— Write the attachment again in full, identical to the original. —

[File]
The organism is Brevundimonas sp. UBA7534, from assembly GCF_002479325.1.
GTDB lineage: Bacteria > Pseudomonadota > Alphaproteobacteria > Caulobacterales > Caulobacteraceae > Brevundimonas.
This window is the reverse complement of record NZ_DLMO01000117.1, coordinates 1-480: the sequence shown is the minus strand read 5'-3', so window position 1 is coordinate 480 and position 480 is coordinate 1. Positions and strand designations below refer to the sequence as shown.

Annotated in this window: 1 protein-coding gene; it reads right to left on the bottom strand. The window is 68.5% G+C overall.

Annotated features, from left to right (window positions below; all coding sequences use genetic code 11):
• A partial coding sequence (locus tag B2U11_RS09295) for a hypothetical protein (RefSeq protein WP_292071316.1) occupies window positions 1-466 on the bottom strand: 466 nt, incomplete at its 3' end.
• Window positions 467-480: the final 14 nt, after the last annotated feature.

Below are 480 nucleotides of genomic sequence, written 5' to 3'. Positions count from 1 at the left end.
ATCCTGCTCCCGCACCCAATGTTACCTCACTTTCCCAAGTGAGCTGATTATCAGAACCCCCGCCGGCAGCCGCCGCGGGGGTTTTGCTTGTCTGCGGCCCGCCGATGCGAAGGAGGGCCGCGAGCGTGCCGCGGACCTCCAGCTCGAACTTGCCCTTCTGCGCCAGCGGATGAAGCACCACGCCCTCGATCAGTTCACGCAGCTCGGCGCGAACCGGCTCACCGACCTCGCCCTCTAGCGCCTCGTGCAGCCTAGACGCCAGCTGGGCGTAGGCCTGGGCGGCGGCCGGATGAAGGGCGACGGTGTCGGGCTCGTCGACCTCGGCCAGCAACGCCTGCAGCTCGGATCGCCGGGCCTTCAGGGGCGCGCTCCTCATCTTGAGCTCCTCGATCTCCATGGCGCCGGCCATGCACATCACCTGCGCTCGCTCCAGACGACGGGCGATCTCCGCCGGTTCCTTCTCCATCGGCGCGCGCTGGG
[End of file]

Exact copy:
The organism is Brevundimonas sp. UBA7534, from assembly GCF_002479325.1.
GTDB lineage: Bacteria > Pseudomonadota > Alphaproteobacteria > Caulobacterales > Caulobacteraceae > Brevundimonas.
This window is the reverse complement of record NZ_DLMO01000117.1, coordinates 1-480: the sequence shown is the minus strand read 5'-3', so window position 1 is coordinate 480 and position 480 is coordinate 1. Positions and strand designations below refer to the sequence as shown.

Annotated in this window: 1 protein-coding gene; it reads right to left on the bottom strand. The window is 68.5% G+C overall.

Annotated features, from left to right (window positions below; all coding sequences use genetic code 11):
• A partial coding sequence (locus tag B2U11_RS09295) for a hypothetical protein (RefSeq protein WP_292071316.1) occupies window positions 1-466 on the bottom strand: 466 nt, incomplete at its 3' end.
• Window positions 467-480: the final 14 nt, after the last annotated feature.

Below are 480 nucleotides of genomic sequence, written 5' to 3'. Positions count from 1 at the left end.
ATCCTGCTCCCGCACCCAATGTTACCTCACTTTCCCAAGTGAGCTGATTATCAGAACCCCCGCCGGCAGCCGCCGCGGGGGTTTTGCTTGTCTGCGGCCCGCCGATGCGAAGGAGGGCCGCGAGCGTGCCGCGGACCTCCAGCTCGAACTTGCCCTTCTGCGCCAGCGGATGAAGCACCACGCCCTCGATCAGTTCACGCAGCTCGGCGCGAACCGGCTCACCGACCTCGCCCTCTAGCGCCTCGTGCAGCCTAGACGCCAGCTGGGCGTAGGCCTGGGCGGCGGCCGGATGAAGGGCGACGGTGTCGGGCTCGTCGACCTCGGCCAGCAACGCCTGCAGCTCGGATCGCCGGGCCTTCAGGGGCGCGCTCCTCATCTTGAGCTCCTCGATCTCCATGGCGCCGGCCATGCACATCACCTGCGCTCGCTCCAGACGACGGGCGATCTCCGCCGGTTCCTTCTCCATCGGCGCGCGCTGGG